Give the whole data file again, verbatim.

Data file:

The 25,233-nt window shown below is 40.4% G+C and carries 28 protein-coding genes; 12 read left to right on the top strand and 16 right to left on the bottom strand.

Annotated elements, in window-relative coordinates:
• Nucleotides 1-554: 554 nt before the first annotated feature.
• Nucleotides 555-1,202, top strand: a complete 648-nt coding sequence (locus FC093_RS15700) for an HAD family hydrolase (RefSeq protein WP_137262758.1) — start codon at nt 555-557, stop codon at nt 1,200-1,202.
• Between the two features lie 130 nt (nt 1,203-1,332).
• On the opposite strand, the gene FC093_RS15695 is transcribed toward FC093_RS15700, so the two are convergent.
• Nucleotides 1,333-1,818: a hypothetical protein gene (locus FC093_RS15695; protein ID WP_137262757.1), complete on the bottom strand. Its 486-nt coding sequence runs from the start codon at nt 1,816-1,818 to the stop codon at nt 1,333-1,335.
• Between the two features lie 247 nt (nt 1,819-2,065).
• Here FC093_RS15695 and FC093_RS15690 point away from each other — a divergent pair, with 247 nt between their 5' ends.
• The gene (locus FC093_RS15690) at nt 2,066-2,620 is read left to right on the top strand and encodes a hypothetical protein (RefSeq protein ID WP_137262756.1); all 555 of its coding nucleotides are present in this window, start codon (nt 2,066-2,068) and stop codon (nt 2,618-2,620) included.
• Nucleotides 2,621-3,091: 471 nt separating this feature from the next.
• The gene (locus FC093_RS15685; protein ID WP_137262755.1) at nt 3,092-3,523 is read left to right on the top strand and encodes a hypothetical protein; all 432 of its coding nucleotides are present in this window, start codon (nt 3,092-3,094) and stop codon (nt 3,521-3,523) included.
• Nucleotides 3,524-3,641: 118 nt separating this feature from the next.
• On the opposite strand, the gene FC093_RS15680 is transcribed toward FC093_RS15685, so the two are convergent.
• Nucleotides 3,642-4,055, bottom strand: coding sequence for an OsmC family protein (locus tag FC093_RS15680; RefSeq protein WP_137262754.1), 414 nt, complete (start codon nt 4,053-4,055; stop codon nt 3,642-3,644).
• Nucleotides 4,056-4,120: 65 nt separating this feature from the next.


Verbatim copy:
The 25,233-nt window shown below is 40.4% G+C and carries 28 protein-coding genes; 12 read left to right on the top strand and 16 right to left on the bottom strand.

Annotated elements, in window-relative coordinates:
• Nucleotides 1-554: 554 nt before the first annotated feature.
• Nucleotides 555-1,202, top strand: a complete 648-nt coding sequence (locus FC093_RS15700) for an HAD family hydrolase (RefSeq protein WP_137262758.1) — start codon at nt 555-557, stop codon at nt 1,200-1,202.
• Between the two features lie 130 nt (nt 1,203-1,332).
• On the opposite strand, the gene FC093_RS15695 is transcribed toward FC093_RS15700, so the two are convergent.
• Nucleotides 1,333-1,818: a hypothetical protein gene (locus FC093_RS15695; protein ID WP_137262757.1), complete on the bottom strand. Its 486-nt coding sequence runs from the start codon at nt 1,816-1,818 to the stop codon at nt 1,333-1,335.
• Between the two features lie 247 nt (nt 1,819-2,065).
• Here FC093_RS15695 and FC093_RS15690 point away from each other — a divergent pair, with 247 nt between their 5' ends.
• The gene (locus FC093_RS15690) at nt 2,066-2,620 is read left to right on the top strand and encodes a hypothetical protein (RefSeq protein ID WP_137262756.1); all 555 of its coding nucleotides are present in this window, start codon (nt 2,066-2,068) and stop codon (nt 2,618-2,620) included.
• Nucleotides 2,621-3,091: 471 nt separating this feature from the next.
• The gene (locus FC093_RS15685; protein ID WP_137262755.1) at nt 3,092-3,523 is read left to right on the top strand and encodes a hypothetical protein; all 432 of its coding nucleotides are present in this window, start codon (nt 3,092-3,094) and stop codon (nt 3,521-3,523) included.
• Nucleotides 3,524-3,641: 118 nt separating this feature from the next.
• On the opposite strand, the gene FC093_RS15680 is transcribed toward FC093_RS15685, so the two are convergent.
• Nucleotides 3,642-4,055, bottom strand: coding sequence for an OsmC family protein (locus tag FC093_RS15680; RefSeq protein WP_137262754.1), 414 nt, complete (start codon nt 4,053-4,055; stop codon nt 3,642-3,644).
• Nucleotides 4,056-4,120: 65 nt separating this feature from the next.